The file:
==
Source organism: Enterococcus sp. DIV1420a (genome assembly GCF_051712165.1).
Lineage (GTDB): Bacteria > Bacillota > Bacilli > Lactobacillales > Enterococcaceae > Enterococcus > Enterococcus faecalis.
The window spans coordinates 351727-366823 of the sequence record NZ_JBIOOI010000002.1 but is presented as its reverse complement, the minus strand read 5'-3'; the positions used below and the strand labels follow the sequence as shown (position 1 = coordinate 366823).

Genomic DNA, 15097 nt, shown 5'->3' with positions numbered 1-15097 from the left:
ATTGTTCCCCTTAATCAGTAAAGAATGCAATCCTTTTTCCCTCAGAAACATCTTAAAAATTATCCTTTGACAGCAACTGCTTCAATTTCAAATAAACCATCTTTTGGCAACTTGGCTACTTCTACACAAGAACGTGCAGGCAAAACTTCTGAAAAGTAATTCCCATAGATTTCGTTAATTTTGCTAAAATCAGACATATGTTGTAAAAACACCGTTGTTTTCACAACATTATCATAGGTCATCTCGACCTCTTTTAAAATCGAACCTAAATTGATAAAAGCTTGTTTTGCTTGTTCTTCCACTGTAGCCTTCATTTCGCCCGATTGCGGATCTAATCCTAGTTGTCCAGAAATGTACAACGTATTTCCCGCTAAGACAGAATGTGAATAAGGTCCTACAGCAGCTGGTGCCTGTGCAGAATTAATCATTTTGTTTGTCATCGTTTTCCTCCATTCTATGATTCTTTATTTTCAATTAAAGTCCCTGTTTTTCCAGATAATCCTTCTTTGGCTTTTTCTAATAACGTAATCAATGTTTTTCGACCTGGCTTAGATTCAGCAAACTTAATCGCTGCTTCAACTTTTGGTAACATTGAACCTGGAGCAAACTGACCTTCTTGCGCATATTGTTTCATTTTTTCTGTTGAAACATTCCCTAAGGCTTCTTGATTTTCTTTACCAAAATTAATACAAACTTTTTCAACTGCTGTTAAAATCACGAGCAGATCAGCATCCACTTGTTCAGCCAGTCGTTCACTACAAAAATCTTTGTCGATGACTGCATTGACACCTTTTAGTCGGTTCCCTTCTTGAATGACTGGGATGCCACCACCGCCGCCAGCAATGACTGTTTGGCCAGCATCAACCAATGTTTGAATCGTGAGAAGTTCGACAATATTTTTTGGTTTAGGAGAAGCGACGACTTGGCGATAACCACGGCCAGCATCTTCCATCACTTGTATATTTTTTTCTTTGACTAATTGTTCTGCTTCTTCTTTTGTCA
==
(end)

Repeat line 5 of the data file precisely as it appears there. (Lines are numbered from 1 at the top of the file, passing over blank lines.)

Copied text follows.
ATTGTTCCCCTTAATCAGTAAAGAATGCAATCCTTTTTCCCTCAGAAACATCTTAAAAATTATCCTTTGACAGCAACTGCTTCAATTTCAAATAAACCATCTTTTGGCAACTTGGCTACTTCTACACAAGAACGTGCAGGCAAAACTTCTGAAAAGTAATTCCCATAGATTTCGTTAATTTTGCTAAAATCAGACATATGTTGTAAAAACACCGTTGTTTTCACAACATTATCATAGGTCATCTCGACCTCTTTTAAAATCGAACCTAAATTGATAAAAGCTTGTTTTGCTTGTTCTTCCACTGTAGCCTTCATTTCGCCCGATTGCGGATCTAATCCTAGTTGTCCAGAAATGTACAACGTATTTCCCGCTAAGACAGAATGTGAATAAGGTCCTACAGCAGCTGGTGCCTGTGCAGAATTAATCATTTTGTTTGTCATCGTTTTCCTCCATTCTATGATTCTTTATTTTCAATTAAAGTCCCTGTTTTTCCAGATAATCCTTCTTTGGCTTTTTCTAATAACGTAATCAATGTTTTTCGACCTGGCTTAGATTCAGCAAACTTAATCGCTGCTTCAACTTTTGGTAACATTGAACCTGGAGCAAACTGACCTTCTTGCGCATATTGTTTCATTTTTTCTGTTGAAACATTCCCTAAGGCTTCTTGATTTTCTTTACCAAAATTAATACAAACTTTTTCAACTGCTGTTAAAATCACGAGCAGATCAGCATCCACTTGTTCAGCCAGTCGTTCACTACAAAAATCTTTGTCGATGACTGCATTGACACCTTTTAGTCGGTTCCCTTCTTGAATGACTGGGATGCCACCACCGCCGCCAGCAATGACTGTTTGGCCAGCATCAACCAATGTTTGAATCGTGAGAAGTTCGACAATATTTTTTGGTTTAGGAGAAGCGACGACTTGGCGATAACCACGGCCAGCATCTTCCATCACTTGTATATTTTTTTCTTTGACTAATTGTTCTGCTTCTTCTTTTGTCA